DeLaveaga Park is known today for its covered bridge picnic area along Branciforte Drive, municipal golf course, disc golf courses, National Guard Armory and Shakespeare Amphitheater. But who is the mysterious benefactor who gave the park its name?
Aristocrat Antonio DeLaveaga came from Spain to Durango, Mexico, in 1820, in search of gold mines to finance the new Spanish Democratic government. But Mexico gained independence from Spain in 1821 and also struggled with democratic reforms. DeLaveaga’s son Miguel and brother Jose Vicente (JV) joined him in his mining operations in Mexico, which became the DeLaveaga’s new home country. JV has developed close ties with Mazatlan as a purchasing agent for his mining company. He married around 1843 and settled in Rosario. On August 20, 1844, their firstborn was named after his father and was called Vicente.
In 1849, JV came to California during the Gold Rush, surprised that American mineral rights belong to the individual, not the government. JV enriched himself in California, but did not settle permanently in San Francisco until 1867, while the young Vicente underwent extensive mercantile training in Germany.
In 1868, 24-year-old Vicente joined them in San Francisco to discover a family scandal. Brother José Maria had fallen in love with a maid, whose pregnancy was discovered in San Francisco. To avoid publicity, the maid was sent back to Mazatlan, where her son Anselmo was born. The servant died in 1872, so José Maria brought in his son and in 1873 entrusted him to a friend in San Francisco, Dr. William Dohrmann, becoming Anselmo Dohrmann.
Vicente had the business acumen of his father and became a savvy trader in railway titles and insurance stocks, with fluency in Spanish, English, German, French and Italian. He has invested in properties across San Francisco and four other counties.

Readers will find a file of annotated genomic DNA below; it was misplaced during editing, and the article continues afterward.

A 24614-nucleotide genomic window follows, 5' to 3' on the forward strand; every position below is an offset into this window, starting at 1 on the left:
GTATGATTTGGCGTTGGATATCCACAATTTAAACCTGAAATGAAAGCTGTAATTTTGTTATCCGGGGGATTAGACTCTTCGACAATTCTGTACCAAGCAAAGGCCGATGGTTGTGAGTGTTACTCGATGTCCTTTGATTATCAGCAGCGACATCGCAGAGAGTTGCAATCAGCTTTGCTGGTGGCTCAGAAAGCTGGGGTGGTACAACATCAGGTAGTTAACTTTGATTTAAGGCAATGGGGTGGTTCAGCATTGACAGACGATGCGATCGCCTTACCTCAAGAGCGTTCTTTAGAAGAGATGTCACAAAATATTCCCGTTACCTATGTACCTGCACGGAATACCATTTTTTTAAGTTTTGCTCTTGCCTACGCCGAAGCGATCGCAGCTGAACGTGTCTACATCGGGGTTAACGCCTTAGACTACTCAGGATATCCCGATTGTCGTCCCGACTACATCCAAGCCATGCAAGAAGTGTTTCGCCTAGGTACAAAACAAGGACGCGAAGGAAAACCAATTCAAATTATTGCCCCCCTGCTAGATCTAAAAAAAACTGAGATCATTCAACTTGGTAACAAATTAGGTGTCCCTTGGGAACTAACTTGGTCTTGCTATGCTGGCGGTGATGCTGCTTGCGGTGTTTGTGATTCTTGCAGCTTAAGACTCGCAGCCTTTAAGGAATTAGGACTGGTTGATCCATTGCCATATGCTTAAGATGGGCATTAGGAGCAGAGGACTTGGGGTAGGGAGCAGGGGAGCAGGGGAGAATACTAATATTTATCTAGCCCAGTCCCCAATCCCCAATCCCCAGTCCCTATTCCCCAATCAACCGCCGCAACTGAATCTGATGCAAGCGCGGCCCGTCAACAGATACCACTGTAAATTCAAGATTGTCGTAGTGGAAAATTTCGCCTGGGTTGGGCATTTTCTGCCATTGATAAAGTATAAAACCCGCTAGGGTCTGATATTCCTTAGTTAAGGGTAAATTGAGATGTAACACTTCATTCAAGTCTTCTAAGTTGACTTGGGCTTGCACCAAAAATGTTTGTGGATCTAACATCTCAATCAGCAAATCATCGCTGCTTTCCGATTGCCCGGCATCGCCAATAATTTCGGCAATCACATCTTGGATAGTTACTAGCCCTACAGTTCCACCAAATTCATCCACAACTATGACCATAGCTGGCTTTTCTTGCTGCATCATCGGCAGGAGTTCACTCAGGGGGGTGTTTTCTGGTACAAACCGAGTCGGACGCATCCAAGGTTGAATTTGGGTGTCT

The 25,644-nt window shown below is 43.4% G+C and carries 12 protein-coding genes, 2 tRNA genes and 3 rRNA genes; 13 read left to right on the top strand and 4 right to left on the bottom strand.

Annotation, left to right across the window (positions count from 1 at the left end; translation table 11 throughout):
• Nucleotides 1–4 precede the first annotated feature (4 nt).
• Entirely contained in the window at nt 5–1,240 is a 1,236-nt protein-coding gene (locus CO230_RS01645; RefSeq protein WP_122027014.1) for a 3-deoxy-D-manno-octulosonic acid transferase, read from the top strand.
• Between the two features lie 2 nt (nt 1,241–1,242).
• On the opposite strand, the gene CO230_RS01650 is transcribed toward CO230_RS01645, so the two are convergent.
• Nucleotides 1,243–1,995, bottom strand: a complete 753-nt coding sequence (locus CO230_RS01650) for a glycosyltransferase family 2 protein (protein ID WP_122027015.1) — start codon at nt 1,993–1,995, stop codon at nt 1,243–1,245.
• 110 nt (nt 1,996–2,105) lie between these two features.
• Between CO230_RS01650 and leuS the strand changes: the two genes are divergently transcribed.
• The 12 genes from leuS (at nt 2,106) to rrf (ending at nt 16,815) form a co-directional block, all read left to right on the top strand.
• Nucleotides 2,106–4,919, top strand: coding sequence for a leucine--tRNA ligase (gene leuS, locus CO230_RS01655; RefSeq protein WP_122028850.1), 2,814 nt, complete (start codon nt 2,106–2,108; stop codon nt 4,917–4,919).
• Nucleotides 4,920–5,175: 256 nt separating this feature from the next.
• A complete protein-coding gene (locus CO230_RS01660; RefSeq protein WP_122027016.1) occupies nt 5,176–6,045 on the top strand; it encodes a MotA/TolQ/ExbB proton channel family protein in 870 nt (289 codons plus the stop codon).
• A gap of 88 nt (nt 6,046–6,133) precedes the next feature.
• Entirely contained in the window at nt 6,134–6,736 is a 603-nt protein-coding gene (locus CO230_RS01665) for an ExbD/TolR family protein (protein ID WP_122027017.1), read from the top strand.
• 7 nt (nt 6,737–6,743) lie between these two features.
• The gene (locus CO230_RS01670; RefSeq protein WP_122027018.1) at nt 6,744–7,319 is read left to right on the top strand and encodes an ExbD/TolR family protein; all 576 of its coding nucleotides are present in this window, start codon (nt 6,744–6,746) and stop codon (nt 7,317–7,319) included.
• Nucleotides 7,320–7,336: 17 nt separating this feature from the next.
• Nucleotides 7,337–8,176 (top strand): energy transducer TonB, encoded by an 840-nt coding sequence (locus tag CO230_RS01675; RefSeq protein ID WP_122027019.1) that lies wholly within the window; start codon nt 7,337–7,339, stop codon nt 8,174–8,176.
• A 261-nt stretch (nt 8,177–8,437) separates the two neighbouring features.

When Vincente and his parents first visited Santa Cruz in the 1870s, they boarded the Andrew Trust’s German-speaking guesthouse on Lincoln Street near Pacific Avenue, bringing their Spanish servants and doing their homework. own kitchen. But Vicente was a loner, a longtime bachelor who didn’t make friends easily. He preferred nature and horses, often seen on county roads on a silver decorated saddle on his pacer Duke, or in a phaeton carriage pulled by fiery ponies. It was not difficult to perceive that Vicente was a descendant of the Spanish nobility, with his quiet calm and aloof demeanor, and some thought him aloof, as he rarely returned their greetings in the street.
Yet this was in fact due to his near total deafness, which isolated him from the crowd and made it difficult for him to interact with people. Even with his trumpet, he felt isolated in the crowd and developed a strong empathy for the helpless, the disabled, and animals.
In 1875 Vicente met the newly arrived German, Peter Andresen, at the Trust pension. He has become Vicente’s closest friend of the Trust years and a longtime partner. Andresen had a tailor shop in the Odd Fellows building and ran the German Benevolent Society and the Singing Club. Vicente often went to the beach in the morning, where Ralph Miller had established Neptune’s Baths in 1883. Miller became good friends with Vicente, sharing an interest in nature, gardening, and animals. In 1887 Miller had two cubs that swam with him daily.